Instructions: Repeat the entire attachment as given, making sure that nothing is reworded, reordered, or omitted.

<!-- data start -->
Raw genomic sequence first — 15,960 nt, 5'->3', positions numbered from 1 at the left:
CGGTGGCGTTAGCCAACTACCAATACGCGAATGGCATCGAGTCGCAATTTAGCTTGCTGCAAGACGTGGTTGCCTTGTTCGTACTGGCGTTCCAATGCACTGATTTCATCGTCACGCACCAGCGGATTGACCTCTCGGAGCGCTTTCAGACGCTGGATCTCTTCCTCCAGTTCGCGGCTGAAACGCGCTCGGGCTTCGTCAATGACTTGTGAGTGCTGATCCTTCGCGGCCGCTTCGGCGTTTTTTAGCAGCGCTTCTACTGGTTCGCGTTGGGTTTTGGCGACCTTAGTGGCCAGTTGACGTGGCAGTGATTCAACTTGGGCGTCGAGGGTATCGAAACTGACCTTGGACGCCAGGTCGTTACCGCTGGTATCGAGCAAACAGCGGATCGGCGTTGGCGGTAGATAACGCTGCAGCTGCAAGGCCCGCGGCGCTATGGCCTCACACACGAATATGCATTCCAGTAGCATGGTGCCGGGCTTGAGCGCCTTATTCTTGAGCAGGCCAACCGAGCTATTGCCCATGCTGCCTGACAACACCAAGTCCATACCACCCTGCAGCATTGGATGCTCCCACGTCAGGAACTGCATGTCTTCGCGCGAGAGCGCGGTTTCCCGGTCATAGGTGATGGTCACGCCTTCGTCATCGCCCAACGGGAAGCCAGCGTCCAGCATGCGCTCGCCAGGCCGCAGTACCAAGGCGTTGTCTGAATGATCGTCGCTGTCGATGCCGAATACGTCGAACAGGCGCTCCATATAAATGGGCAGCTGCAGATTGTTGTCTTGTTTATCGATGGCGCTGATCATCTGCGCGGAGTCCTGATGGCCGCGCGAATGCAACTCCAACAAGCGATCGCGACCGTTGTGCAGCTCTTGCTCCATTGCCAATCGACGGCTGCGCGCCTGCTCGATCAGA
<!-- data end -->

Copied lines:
Raw genomic sequence first — 15,960 nt, 5'->3', positions numbered from 1 at the left:
CGGTGGCGTTAGCCAACTACCAATACGCGAATGGCATCGAGTCGCAATTTAGCTTGCTGCAAGACGTGGTTGCCTTGTTCGTACTGGCGTTCCAATGCACTGATTTCATCGTCACGCACCAGCGGATTGACCTCTCGGAGCGCTTTCAGACGCTGGATCTCTTCCTCCAGTTCGCGGCTGAAACGCGCTCGGGCTTCGTCAATGACTTGTGAGTGCTGATCCTTCGCGGCCGCTTCGGCGTTTTTTAGCAGCGCTTCTACTGGTTCGCGTTGGGTTTTGGCGACCTTAGTGGCCAGTTGACGTGGCAGTGATTCAACTTGGGCGTCGAGGGTATCGAAACTGACCTTGGACGCCAGGTCGTTACCGCTGGTATCGAGCAAACAGCGGATCGGCGTTGGCGGTAGATAACGCTGCAGCTGCAAGGCCCGCGGCGCTATGGCCTCACACACGAATATGCATTCCAGTAGCATGGTGCCGGGCTTGAGCGCCTTATTCTTGAGCAGGCCAACCGAGCTATTGCCCATGCTGCCTGACAACACCAAGTCCATACCACCCTGCAGCATTGGATGCTCCCACGTCAGGAACTGCATGTCTTCGCGCGAGAGCGCGGTTTCCCGGTCATAGGTGATGGTCACGCCTTCGTCATCGCCCAACGGGAAGCCAGCGTCCAGCATGCGCTCGCCAGGCCGCAGTACCAAGGCGTTGTCTGAATGATCGTCGCTGTCGATGCCGAATACGTCGAACAGGCGCTCCATATAAATGGGCAGCTGCAGATTGTTGTCTTGTTTATCGATGGCGCTGATCATCTGCGCGGAGTCCTGATGGCCGCGCGAATGCAACTCCAACAAGCGATCGCGACCGTTGTGCAGCTCTTGCTCCATTGCCAATCGACGGCTGCGCGCCTGCTCGATCAGA